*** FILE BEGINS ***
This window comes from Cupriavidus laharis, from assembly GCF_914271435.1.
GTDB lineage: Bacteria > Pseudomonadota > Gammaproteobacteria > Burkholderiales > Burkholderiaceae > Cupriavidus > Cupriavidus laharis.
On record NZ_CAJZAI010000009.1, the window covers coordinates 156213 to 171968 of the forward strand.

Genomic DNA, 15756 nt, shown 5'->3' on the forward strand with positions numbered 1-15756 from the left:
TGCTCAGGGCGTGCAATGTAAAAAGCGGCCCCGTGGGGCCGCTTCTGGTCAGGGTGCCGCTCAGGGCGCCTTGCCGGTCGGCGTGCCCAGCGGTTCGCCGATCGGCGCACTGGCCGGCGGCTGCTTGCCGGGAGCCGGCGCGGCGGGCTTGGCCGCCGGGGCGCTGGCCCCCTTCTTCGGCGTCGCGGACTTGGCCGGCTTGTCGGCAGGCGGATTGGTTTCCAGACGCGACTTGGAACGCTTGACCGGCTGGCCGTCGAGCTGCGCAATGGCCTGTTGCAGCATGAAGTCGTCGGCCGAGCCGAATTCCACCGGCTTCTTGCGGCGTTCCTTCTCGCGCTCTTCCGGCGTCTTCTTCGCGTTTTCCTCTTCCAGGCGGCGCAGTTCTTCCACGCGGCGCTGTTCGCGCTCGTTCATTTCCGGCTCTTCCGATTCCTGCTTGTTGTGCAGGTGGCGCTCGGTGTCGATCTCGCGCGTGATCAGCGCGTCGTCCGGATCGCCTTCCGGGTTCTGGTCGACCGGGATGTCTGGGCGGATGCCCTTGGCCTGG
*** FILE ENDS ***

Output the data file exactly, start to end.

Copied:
This window comes from Cupriavidus laharis, from assembly GCF_914271435.1.
GTDB lineage: Bacteria > Pseudomonadota > Gammaproteobacteria > Burkholderiales > Burkholderiaceae > Cupriavidus > Cupriavidus laharis.
On record NZ_CAJZAI010000009.1, the window covers coordinates 156213 to 171968 of the forward strand.

Genomic DNA, 15756 nt, shown 5'->3' on the forward strand with positions numbered 1-15756 from the left:
TGCTCAGGGCGTGCAATGTAAAAAGCGGCCCCGTGGGGCCGCTTCTGGTCAGGGTGCCGCTCAGGGCGCCTTGCCGGTCGGCGTGCCCAGCGGTTCGCCGATCGGCGCACTGGCCGGCGGCTGCTTGCCGGGAGCCGGCGCGGCGGGCTTGGCCGCCGGGGCGCTGGCCCCCTTCTTCGGCGTCGCGGACTTGGCCGGCTTGTCGGCAGGCGGATTGGTTTCCAGACGCGACTTGGAACGCTTGACCGGCTGGCCGTCGAGCTGCGCAATGGCCTGTTGCAGCATGAAGTCGTCGGCCGAGCCGAATTCCACCGGCTTCTTGCGGCGTTCCTTCTCGCGCTCTTCCGGCGTCTTCTTCGCGTTTTCCTCTTCCAGGCGGCGCAGTTCTTCCACGCGGCGCTGTTCGCGCTCGTTCATTTCCGGCTCTTCCGATTCCTGCTTGTTGTGCAGGTGGCGCTCGGTGTCGATCTCGCGCGTGATCAGCGCGTCGTCCGGATCGCCTTCCGGGTTCTGGTCGACCGGGATGTCTGGGCGGATGCCCTTGGCCTGG